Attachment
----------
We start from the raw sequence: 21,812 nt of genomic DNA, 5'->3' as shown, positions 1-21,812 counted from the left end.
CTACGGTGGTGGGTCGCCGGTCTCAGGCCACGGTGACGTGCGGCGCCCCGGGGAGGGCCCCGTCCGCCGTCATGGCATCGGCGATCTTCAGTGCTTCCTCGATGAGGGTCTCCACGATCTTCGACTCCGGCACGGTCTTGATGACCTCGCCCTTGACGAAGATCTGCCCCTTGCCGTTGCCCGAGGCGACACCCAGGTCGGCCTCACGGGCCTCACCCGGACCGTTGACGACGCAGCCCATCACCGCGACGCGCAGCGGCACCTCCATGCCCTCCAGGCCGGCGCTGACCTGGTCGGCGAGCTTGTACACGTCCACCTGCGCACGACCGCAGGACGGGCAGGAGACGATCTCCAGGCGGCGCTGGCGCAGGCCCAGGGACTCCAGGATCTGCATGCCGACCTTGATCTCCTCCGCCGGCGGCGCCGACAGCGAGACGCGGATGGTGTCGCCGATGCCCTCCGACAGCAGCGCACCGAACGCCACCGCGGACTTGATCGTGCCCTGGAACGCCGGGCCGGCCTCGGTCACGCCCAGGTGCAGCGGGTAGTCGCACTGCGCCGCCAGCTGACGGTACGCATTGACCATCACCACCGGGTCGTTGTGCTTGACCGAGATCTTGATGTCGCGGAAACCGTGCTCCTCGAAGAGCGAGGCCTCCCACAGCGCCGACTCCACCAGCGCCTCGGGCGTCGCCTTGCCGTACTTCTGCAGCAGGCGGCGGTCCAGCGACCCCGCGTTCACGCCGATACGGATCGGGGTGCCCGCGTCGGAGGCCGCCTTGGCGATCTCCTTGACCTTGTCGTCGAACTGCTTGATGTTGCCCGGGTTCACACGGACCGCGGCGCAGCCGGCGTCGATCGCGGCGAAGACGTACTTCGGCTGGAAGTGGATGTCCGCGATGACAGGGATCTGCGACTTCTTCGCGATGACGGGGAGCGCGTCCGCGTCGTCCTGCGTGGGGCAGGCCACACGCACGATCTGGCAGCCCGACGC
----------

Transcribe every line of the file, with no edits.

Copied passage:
We start from the raw sequence: 21,812 nt of genomic DNA, 5'->3' as shown, positions 1-21,812 counted from the left end.
CTACGGTGGTGGGTCGCCGGTCTCAGGCCACGGTGACGTGCGGCGCCCCGGGGAGGGCCCCGTCCGCCGTCATGGCATCGGCGATCTTCAGTGCTTCCTCGATGAGGGTCTCCACGATCTTCGACTCCGGCACGGTCTTGATGACCTCGCCCTTGACGAAGATCTGCCCCTTGCCGTTGCCCGAGGCGACACCCAGGTCGGCCTCACGGGCCTCACCCGGACCGTTGACGACGCAGCCCATCACCGCGACGCGCAGCGGCACCTCCATGCCCTCCAGGCCGGCGCTGACCTGGTCGGCGAGCTTGTACACGTCCACCTGCGCACGACCGCAGGACGGGCAGGAGACGATCTCCAGGCGGCGCTGGCGCAGGCCCAGGGACTCCAGGATCTGCATGCCGACCTTGATCTCCTCCGCCGGCGGCGCCGACAGCGAGACGCGGATGGTGTCGCCGATGCCCTCCGACAGCAGCGCACCGAACGCCACCGCGGACTTGATCGTGCCCTGGAACGCCGGGCCGGCCTCGGTCACGCCCAGGTGCAGCGGGTAGTCGCACTGCGCCGCCAGCTGACGGTACGCATTGACCATCACCACCGGGTCGTTGTGCTTGACCGAGATCTTGATGTCGCGGAAACCGTGCTCCTCGAAGAGCGAGGCCTCCCACAGCGCCGACTCCACCAGCGCCTCGGGCGTCGCCTTGCCGTACTTCTGCAGCAGGCGGCGGTCCAGCGACCCCGCGTTCACGCCGATACGGATCGGGGTGCCCGCGTCGGAGGCCGCCTTGGCGATCTCCTTGACCTTGTCGTCGAACTGCTTGATGTTGCCCGGGTTCACACGGACCGCGGCGCAGCCGGCGTCGATCGCGGCGAAGACGTACTTCGGCTGGAAGTGGATGTCCGCGATGACAGGGATCTGCGACTTCTTCGCGATGACGGGGAGCGCGTCCGCGTCGTCCTGCGTGGGGCAGGCCACACGCACGATCTGGCAGCCCGACGC